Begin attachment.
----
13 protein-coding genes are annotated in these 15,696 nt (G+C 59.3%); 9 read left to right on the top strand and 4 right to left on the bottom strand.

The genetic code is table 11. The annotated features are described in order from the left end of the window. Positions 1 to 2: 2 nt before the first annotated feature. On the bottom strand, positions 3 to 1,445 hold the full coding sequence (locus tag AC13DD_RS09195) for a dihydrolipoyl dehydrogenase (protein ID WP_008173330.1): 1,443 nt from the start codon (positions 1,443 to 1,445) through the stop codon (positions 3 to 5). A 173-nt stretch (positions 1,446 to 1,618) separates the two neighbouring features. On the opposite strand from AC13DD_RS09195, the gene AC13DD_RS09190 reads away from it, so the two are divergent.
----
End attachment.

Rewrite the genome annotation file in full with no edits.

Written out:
13 protein-coding genes are annotated in these 15,696 nt (G+C 59.3%); 9 read left to right on the top strand and 4 right to left on the bottom strand.

The genetic code is table 11. The annotated features are described in order from the left end of the window. Positions 1 to 2: 2 nt before the first annotated feature. On the bottom strand, positions 3 to 1,445 hold the full coding sequence (locus tag AC13DD_RS09195) for a dihydrolipoyl dehydrogenase (protein ID WP_008173330.1): 1,443 nt from the start codon (positions 1,443 to 1,445) through the stop codon (positions 3 to 5). A 173-nt stretch (positions 1,446 to 1,618) separates the two neighbouring features. On the opposite strand from AC13DD_RS09195, the gene AC13DD_RS09190 reads away from it, so the two are divergent.